Sunday, 21 March 2021

Australian Magpies

These Australian Magpies Gymnorhina tibicen, photographed at the beach at Iluka, New South Wales, are after a meal. They've obviously learnt that humans mean food scraps. They are a different family to European magpies, which are in the crow family.

Australian Magpie, New South Wales, Australia. Photo by Loire Valley Time Travel.
A juvenile, hoping for a handout.

The warbling and carolling calls of this species are one of the things Australians always miss when they live overseas. Being attacked and pecked on the head by over zealously protective nesting magpies is one thing they don't miss though. They are fondly referred to as maggies, and some people encourage them into their gardens by putting out scraps of meat for them. They will get so tame they will take it from the hand. Individual magpies may live to 30 years old in the wild. Unlike many birds on the ground, they walk, rather than hop. 

Australian Magpies, New South Wales, Australia. Photo by Loire Valley Time Travel.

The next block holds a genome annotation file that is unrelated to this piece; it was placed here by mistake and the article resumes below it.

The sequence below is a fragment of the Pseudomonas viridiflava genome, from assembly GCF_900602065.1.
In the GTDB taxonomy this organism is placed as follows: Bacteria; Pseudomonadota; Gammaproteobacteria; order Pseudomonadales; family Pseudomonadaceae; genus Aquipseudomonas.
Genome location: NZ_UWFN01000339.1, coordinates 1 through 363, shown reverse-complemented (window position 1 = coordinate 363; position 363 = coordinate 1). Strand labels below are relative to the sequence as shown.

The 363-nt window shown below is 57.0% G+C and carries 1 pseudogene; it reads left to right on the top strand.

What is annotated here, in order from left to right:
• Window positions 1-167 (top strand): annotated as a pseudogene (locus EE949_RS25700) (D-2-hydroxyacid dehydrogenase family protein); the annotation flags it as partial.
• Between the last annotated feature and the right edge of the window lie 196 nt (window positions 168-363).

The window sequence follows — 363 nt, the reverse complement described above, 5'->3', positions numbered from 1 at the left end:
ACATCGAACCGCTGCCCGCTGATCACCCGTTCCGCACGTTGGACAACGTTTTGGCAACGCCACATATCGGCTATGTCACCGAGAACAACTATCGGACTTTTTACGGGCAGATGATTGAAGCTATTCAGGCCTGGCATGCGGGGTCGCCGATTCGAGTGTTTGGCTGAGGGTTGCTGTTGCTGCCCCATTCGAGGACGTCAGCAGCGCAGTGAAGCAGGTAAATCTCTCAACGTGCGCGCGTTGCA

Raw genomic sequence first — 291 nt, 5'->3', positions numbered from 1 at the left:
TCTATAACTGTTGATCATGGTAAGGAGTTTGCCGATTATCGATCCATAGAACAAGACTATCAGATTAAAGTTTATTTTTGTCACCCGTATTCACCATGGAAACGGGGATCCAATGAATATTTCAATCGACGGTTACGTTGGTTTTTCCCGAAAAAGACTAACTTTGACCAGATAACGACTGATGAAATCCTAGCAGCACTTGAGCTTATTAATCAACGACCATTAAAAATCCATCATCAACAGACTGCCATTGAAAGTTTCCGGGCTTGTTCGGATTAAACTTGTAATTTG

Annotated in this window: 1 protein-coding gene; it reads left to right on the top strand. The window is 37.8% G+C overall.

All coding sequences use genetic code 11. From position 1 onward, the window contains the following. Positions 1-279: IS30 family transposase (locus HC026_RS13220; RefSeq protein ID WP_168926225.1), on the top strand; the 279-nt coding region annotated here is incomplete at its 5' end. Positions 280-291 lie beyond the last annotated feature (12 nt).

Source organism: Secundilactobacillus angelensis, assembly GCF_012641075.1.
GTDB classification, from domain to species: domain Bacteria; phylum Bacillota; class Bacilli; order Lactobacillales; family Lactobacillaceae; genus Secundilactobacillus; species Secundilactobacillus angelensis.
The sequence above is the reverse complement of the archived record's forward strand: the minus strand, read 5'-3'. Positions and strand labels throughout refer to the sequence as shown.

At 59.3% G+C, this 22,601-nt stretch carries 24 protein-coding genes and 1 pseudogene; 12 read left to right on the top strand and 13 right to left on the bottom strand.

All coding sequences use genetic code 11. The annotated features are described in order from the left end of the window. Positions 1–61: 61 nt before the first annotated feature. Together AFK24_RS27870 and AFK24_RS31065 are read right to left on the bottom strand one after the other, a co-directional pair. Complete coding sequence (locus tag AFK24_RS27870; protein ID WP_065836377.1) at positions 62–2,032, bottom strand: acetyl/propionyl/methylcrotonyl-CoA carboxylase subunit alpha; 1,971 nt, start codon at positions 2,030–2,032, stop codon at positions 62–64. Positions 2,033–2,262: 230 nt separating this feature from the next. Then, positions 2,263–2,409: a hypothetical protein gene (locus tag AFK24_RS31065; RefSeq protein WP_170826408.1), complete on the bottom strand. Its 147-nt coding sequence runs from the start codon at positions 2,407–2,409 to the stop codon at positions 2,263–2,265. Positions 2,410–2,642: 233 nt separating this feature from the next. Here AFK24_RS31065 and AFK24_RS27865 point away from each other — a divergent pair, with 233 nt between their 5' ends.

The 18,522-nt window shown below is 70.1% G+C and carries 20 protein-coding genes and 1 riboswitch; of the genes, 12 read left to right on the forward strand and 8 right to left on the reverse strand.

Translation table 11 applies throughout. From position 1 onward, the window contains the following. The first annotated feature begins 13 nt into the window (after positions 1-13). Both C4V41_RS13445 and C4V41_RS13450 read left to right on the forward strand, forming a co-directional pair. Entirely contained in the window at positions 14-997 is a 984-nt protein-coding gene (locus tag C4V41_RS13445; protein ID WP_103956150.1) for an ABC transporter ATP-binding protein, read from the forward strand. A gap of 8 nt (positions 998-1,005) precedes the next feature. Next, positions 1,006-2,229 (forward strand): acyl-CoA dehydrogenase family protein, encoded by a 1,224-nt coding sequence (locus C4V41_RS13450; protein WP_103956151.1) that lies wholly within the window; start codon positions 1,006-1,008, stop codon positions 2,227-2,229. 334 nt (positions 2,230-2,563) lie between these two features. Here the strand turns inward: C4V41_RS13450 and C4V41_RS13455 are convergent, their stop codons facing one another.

A magpie family, female on the left, male in the middle and a juvenile, with dark beak and mottled feathers on the right.

Any Australian sporting team that wears black and white is most likely to be known as the Magpies.

The magpie population is thriving and ubiquitous in all urban areas of Australia. They live in groups with territory that they defend.


Autolycus said...

Once, when visiting Sydney, I whistled back at a magpie. We had quite a conversation, in fact. So different from the aggressive-sounding rasp of our own magpies (and I don't mean Newcastle United fans).

chm said...

In California there is a special kind of magpie, the Yellow Billed Magpie. Thfey haunt reststops on highways for food!

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